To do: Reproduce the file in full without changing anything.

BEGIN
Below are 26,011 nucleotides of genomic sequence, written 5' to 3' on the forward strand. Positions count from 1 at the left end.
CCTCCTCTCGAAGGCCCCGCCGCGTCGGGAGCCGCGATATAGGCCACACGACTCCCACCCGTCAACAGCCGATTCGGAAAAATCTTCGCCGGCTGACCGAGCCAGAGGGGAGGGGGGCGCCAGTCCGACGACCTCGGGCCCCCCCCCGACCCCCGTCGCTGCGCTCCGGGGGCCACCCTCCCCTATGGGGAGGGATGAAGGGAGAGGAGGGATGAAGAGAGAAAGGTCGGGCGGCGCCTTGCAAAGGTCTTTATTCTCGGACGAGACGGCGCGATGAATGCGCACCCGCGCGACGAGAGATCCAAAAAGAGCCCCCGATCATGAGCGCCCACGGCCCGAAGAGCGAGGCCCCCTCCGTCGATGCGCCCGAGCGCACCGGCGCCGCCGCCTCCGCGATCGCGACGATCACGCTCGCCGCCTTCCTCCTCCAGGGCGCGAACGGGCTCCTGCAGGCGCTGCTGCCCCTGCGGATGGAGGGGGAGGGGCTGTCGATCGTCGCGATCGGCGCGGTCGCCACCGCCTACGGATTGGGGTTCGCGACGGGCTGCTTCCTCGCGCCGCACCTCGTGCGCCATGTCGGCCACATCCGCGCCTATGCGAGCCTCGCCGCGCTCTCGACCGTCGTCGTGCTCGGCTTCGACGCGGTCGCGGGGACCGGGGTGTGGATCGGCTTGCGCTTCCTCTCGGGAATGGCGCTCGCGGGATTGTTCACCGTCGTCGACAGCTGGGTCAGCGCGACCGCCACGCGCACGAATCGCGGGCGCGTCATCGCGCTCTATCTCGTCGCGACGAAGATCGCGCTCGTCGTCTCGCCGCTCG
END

Below are 26,011 nucleotides of genomic sequence, written 5' to 3' on the forward strand. Positions count from 1 at the left end.
CCTCCTCTCGAAGGCCCCGCCGCGTCGGGAGCCGCGATATAGGCCACACGACTCCCACCCGTCAACAGCCGATTCGGAAAAATCTTCGCCGGCTGACCGAGCCAGAGGGGAGGGGGGCGCCAGTCCGACGACCTCGGGCCCCCCCCCGACCCCCGTCGCTGCGCTCCGGGGGCCACCCTCCCCTATGGGGAGGGATGAAGGGAGAGGAGGGATGAAGAGAGAAAGGTCGGGCGGCGCCTTGCAAAGGTCTTTATTCTCGGACGAGACGGCGCGATGAATGCGCACCCGCGCGACGAGAGATCCAAAAAGAGCCCCCGATCATGAGCGCCCACGGCCCGAAGAGCGAGGCCCCCTCCGTCGATGCGCCCGAGCGCACCGGCGCCGCCGCCTCCGCGATCGCGACGATCACGCTCGCCGCCTTCCTCCTCCAGGGCGCGAACGGGCTCCTGCAGGCGCTGCTGCCCCTGCGGATGGAGGGGGAGGGGCTGTCGATCGTCGCGATCGGCGCGGTCGCCACCGCCTACGGATTGGGGTTCGCGACGGGCTGCTTCCTCGCGCCGCACCTCGTGCGCCATGTCGGCCACATCCGCGCCTATGCGAGCCTCGCCGCGCTCTCGACCGTCGTCGTGCTCGGCTTCGACGCGGTCGCGGGGACCGGGGTGTGGATCGGCTTGCGCTTCCTCTCGGGAATGGCGCTCGCGGGATTGTTCACCGTCGTCGACAGCTGGGTCAGCGCGACCGCCACGCGCACGAATCGCGGGCGCGTCATCGCGCTCTATCTCGTCGCGACGAAGATCGCGCTCGTCGTCTCGCCGCTCG